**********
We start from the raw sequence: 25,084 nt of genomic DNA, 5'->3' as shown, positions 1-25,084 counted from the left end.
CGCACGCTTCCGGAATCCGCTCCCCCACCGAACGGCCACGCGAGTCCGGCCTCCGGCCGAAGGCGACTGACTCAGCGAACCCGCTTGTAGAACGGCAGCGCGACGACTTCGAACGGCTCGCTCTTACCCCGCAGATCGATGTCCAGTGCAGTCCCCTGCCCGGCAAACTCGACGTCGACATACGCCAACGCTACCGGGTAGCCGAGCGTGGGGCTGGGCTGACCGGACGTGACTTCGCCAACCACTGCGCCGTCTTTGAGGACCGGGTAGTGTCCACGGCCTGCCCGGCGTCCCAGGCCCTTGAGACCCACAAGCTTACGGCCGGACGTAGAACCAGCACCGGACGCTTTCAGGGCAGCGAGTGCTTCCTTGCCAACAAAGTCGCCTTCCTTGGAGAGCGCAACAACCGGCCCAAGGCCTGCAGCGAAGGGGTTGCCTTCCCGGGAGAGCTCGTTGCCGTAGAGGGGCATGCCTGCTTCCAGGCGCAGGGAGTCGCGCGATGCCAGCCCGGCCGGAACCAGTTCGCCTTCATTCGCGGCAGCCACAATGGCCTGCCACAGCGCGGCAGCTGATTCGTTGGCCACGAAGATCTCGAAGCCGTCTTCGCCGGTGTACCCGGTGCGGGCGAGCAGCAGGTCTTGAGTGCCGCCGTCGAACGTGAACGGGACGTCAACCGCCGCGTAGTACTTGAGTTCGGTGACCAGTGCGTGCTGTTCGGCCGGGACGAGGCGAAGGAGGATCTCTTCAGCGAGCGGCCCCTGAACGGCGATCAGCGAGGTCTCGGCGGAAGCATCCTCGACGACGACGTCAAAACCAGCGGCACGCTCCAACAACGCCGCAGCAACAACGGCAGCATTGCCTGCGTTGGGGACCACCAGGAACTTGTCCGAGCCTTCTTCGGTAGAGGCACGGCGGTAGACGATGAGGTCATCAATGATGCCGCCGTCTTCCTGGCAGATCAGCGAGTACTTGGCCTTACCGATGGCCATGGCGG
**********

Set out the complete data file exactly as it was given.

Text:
We start from the raw sequence: 25,084 nt of genomic DNA, 5'->3' as shown, positions 1-25,084 counted from the left end.
CGCACGCTTCCGGAATCCGCTCCCCCACCGAACGGCCACGCGAGTCCGGCCTCCGGCCGAAGGCGACTGACTCAGCGAACCCGCTTGTAGAACGGCAGCGCGACGACTTCGAACGGCTCGCTCTTACCCCGCAGATCGATGTCCAGTGCAGTCCCCTGCCCGGCAAACTCGACGTCGACATACGCCAACGCTACCGGGTAGCCGAGCGTGGGGCTGGGCTGACCGGACGTGACTTCGCCAACCACTGCGCCGTCTTTGAGGACCGGGTAGTGTCCACGGCCTGCCCGGCGTCCCAGGCCCTTGAGACCCACAAGCTTACGGCCGGACGTAGAACCAGCACCGGACGCTTTCAGGGCAGCGAGTGCTTCCTTGCCAACAAAGTCGCCTTCCTTGGAGAGCGCAACAACCGGCCCAAGGCCTGCAGCGAAGGGGTTGCCTTCCCGGGAGAGCTCGTTGCCGTAGAGGGGCATGCCTGCTTCCAGGCGCAGGGAGTCGCGCGATGCCAGCCCGGCCGGAACCAGTTCGCCTTCATTCGCGGCAGCCACAATGGCCTGCCACAGCGCGGCAGCTGATTCGTTGGCCACGAAGATCTCGAAGCCGTCTTCGCCGGTGTACCCGGTGCGGGCGAGCAGCAGGTCTTGAGTGCCGCCGTCGAACGTGAACGGGACGTCAACCGCCGCGTAGTACTTGAGTTCGGTGACCAGTGCGTGCTGTTCGGCCGGGACGAGGCGAAGGAGGATCTCTTCAGCGAGCGGCCCCTGAACGGCGATCAGCGAGGTCTCGGCGGAAGCATCCTCGACGACGACGTCAAAACCAGCGGCACGCTCCAACAACGCCGCAGCAACAACGGCAGCATTGCCTGCGTTGGGGACCACCAGGAACTTGTCCGAGCCTTCTTCGGTAGAGGCACGGCGGTAGACGATGAGGTCATCAATGATGCCGCCGTCTTCCTGGCAGATCAGCGAGTACTTGGCCTTACCGATGGCCATGGCGG